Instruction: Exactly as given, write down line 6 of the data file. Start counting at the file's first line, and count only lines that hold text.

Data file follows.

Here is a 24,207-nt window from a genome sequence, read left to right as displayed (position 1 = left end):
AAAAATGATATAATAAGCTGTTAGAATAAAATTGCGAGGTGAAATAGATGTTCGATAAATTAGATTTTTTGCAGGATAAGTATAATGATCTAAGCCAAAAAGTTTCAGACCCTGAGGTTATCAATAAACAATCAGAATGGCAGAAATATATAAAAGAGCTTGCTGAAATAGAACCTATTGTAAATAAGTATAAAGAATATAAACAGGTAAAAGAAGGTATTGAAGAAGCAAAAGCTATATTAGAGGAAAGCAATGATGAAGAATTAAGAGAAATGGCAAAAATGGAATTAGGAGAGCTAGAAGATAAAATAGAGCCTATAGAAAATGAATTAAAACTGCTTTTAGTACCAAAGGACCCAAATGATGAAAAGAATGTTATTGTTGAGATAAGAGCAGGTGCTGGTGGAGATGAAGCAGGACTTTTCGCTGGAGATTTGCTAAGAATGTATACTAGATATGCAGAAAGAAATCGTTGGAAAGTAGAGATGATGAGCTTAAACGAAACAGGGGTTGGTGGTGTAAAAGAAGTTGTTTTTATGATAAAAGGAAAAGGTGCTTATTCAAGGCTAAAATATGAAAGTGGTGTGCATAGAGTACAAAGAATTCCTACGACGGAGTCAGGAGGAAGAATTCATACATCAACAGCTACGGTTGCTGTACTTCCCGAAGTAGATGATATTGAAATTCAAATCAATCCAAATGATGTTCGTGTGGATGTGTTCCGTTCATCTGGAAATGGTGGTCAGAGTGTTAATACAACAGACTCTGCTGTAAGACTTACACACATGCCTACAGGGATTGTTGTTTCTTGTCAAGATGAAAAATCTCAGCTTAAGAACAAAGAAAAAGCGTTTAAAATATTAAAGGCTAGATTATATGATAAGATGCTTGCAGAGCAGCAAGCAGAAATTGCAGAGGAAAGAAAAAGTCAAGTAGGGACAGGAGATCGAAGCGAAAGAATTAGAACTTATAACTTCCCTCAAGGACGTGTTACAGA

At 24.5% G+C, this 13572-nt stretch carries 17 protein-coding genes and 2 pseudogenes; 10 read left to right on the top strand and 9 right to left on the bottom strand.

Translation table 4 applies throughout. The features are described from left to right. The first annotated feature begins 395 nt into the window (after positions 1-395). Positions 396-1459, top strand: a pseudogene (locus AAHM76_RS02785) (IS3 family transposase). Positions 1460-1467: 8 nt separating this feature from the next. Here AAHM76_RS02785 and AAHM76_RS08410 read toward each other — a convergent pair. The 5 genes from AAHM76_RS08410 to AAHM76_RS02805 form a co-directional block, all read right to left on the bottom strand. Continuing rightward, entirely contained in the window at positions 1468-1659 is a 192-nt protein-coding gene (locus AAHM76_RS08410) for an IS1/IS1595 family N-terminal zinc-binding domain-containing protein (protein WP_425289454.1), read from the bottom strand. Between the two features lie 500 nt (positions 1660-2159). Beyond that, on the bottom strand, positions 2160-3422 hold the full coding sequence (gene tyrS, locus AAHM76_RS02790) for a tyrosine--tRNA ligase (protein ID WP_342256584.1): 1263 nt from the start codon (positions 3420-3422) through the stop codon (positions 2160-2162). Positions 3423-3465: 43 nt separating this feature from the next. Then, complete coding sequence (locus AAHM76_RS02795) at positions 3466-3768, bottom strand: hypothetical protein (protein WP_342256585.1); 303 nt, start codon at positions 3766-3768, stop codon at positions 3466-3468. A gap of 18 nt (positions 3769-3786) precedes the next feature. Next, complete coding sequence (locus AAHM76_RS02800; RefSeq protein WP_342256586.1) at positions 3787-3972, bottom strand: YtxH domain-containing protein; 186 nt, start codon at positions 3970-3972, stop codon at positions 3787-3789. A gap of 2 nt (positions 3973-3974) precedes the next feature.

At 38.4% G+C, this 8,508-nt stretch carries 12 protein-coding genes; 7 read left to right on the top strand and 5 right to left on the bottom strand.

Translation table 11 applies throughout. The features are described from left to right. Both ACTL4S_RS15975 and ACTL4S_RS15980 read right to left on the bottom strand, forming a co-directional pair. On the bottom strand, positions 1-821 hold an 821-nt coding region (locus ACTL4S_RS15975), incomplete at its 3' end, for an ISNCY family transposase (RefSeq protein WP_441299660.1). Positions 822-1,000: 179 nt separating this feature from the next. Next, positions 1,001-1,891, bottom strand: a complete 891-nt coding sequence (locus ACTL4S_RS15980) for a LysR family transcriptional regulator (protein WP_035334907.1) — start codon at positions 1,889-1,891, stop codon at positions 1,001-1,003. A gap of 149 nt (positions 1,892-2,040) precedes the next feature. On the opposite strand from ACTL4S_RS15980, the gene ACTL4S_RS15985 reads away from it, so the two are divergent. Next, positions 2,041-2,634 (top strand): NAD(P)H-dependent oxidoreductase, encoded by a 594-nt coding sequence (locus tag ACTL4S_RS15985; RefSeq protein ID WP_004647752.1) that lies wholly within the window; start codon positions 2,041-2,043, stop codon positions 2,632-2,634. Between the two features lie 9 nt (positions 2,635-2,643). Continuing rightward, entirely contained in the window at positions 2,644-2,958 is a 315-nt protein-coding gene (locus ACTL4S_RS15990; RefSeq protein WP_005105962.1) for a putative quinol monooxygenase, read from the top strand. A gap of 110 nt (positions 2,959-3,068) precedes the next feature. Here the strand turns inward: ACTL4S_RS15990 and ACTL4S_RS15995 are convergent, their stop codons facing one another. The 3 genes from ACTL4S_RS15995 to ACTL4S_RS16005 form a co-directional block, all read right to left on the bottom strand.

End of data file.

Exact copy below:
Translation table 11 applies throughout. The features are described from left to right. Both ACTL4S_RS15975 and ACTL4S_RS15980 read right to left on the bottom strand, forming a co-directional pair. On the bottom strand, positions 1-821 hold an 821-nt coding region (locus ACTL4S_RS15975), incomplete at its 3' end, for an ISNCY family transposase (RefSeq protein WP_441299660.1). Positions 822-1,000: 179 nt separating this feature from the next. Next, positions 1,001-1,891, bottom strand: a complete 891-nt coding sequence (locus ACTL4S_RS15980) for a LysR family transcriptional regulator (protein WP_035334907.1) — start codon at positions 1,889-1,891, stop codon at positions 1,001-1,003. A gap of 149 nt (positions 1,892-2,040) precedes the next feature. On the opposite strand from ACTL4S_RS15980, the gene ACTL4S_RS15985 reads away from it, so the two are divergent. Next, positions 2,041-2,634 (top strand): NAD(P)H-dependent oxidoreductase, encoded by a 594-nt coding sequence (locus tag ACTL4S_RS15985; RefSeq protein ID WP_004647752.1) that lies wholly within the window; start codon positions 2,041-2,043, stop codon positions 2,632-2,634. Between the two features lie 9 nt (positions 2,635-2,643). Continuing rightward, entirely contained in the window at positions 2,644-2,958 is a 315-nt protein-coding gene (locus ACTL4S_RS15990; RefSeq protein WP_005105962.1) for a putative quinol monooxygenase, read from the top strand. A gap of 110 nt (positions 2,959-3,068) precedes the next feature. Here the strand turns inward: ACTL4S_RS15990 and ACTL4S_RS15995 are convergent, their stop codons facing one another. The 3 genes from ACTL4S_RS15995 to ACTL4S_RS16005 form a co-directional block, all read right to left on the bottom strand.